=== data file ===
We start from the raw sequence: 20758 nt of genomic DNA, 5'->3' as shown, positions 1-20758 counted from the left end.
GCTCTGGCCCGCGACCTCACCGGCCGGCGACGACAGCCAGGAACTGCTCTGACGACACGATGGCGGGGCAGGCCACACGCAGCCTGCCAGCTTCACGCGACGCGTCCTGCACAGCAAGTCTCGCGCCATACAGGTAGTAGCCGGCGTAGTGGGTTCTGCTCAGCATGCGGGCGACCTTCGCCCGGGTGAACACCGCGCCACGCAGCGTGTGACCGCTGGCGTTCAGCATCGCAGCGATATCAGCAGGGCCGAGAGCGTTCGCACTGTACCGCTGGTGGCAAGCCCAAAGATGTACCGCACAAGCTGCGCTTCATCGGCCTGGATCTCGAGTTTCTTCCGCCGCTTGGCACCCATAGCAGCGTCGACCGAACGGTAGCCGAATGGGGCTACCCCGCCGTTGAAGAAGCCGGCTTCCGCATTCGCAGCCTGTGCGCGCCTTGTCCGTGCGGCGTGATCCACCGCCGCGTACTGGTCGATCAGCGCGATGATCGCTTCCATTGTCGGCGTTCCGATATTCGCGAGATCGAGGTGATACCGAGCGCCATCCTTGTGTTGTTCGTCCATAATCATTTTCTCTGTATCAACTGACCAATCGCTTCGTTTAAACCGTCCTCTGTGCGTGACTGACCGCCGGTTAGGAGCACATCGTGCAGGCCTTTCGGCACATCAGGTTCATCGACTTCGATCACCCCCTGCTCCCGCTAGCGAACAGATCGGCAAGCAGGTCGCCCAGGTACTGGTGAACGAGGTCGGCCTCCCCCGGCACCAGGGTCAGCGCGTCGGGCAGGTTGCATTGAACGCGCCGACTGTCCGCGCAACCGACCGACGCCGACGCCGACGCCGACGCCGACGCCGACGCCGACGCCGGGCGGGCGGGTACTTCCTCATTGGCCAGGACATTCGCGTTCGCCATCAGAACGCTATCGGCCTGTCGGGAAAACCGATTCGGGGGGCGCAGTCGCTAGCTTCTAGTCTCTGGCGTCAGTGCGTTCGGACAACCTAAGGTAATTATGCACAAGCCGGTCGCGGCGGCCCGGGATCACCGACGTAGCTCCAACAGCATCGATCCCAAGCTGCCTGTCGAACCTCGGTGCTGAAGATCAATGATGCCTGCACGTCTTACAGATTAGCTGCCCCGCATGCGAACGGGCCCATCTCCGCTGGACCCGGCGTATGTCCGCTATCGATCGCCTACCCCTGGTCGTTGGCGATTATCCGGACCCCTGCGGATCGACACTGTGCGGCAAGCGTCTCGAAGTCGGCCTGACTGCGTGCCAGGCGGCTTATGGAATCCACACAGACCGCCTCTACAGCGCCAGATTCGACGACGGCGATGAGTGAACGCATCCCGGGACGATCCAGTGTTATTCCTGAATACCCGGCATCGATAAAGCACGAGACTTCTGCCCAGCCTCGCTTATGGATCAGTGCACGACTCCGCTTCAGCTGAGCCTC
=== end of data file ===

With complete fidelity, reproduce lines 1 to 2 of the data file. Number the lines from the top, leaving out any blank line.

We start from the raw sequence: 20758 nt of genomic DNA, 5'->3' as shown, positions 1-20758 counted from the left end.
GCTCTGGCCCGCGACCTCACCGGCCGGCGACGACAGCCAGGAACTGCTCTGACGACACGATGGCGGGGCAGGCCACACGCAGCCTGCCAGCTTCACGCGACGCGTCCTGCACAGCAAGTCTCGCGCCATACAGGTAGTAGCCGGCGTAGTGGGTTCTGCTCAGCATGCGGGCGACCTTCGCCCGGGTGAACACCGCGCCACGCAGCGTGTGACCGCTGGCGTTCAGCATCGCAGCGATATCAGCAGGGCCGAGAGCGTTCGCACTGTACCGCTGGTGGCAAGCCCAAAGATGTACCGCACAAGCTGCGCTTCATCGGCCTGGATCTCGAGTTTCTTCCGCCGCTTGGCACCCATAGCAGCGTCGACCGAACGGTAGCCGAATGGGGCTACCCCGCCGTTGAAGAAGCCGGCTTCCGCATTCGCAGCCTGTGCGCGCCTTGTCCGTGCGGCGTGATCCACCGCCGCGTACTGGTCGATCAGCGCGATGATCGCTTCCATTGTCGGCGTTCCGATATTCGCGAGATCGAGGTGATACCGAGCGCCATCCTTGTGTTGTTCGTCCATAATCATTTTCTCTGTATCAACTGACCAATCGCTTCGTTTAAACCGTCCTCTGTGCGTGACTGACCGCCGGTTAGGAGCACATCGTGCAGGCCTTTCGGCACATCAGGTTCATCGACTTCGATCACCCCCTGCTCCCGCTAGCGAACAGATCGGCAAGCAGGTCGCCCAGGTACTGGTGAACGAGGTCGGCCTCCCCCGGCACCAGGGTCAGCGCGTCGGGCAGGTTGCATTGAACGCGCCGACTGTCCGCGCAACCGACCGACGCCGACGCCGACGCCGACGCCGACGCCGACGCCGACGCCGGGCGGGCGGGTACTTCCTCATTGGCCAGGACATTCGCGTTCGCCATCAGAACGCTATCGGCCTGTCGGGAAAACCGATTCGGGGGGCGCAGTCGCTAGCTTCTAGTCTCTGGCGTCAGTGCGTTCGGACAACCTAAGGTAATTATGCACAAGCCGGTCGCGGCGGCCCGGGATCACCGACGTAGCTCCAACAGCATCGATCCCAAGCTGCCTGTCGAACCTCGGTGCTGAAGATCAATGATGCCTGCACGTCTTACAGATTAGCTGCCCCGCATGCGAACGGGCCCATCTCCGCTGGACCCGGCGTATGTCCGCTATCGATCGCCTACCCCTGGTCGTTGGCGATTATCCGGACCCCTGCGGATCGACACTGTGCGGCAAGCGTCTCGAAGTCGGCCTGACTGCGTGCCAGGCGGCTTATGGAATCCACACAGACCGCCTCTACAGCGCCAGATTCGACGACGGCGATGAGTGAACGCATCCCGGGACGATCCAGTGTTATTCCTGAATACCCGGCATCGATAAAGCACGAGACTTCTGCCCAGCCTCGCTTATGGATCAGTGCACGACTCCGCTTCAGCTGAGCCTC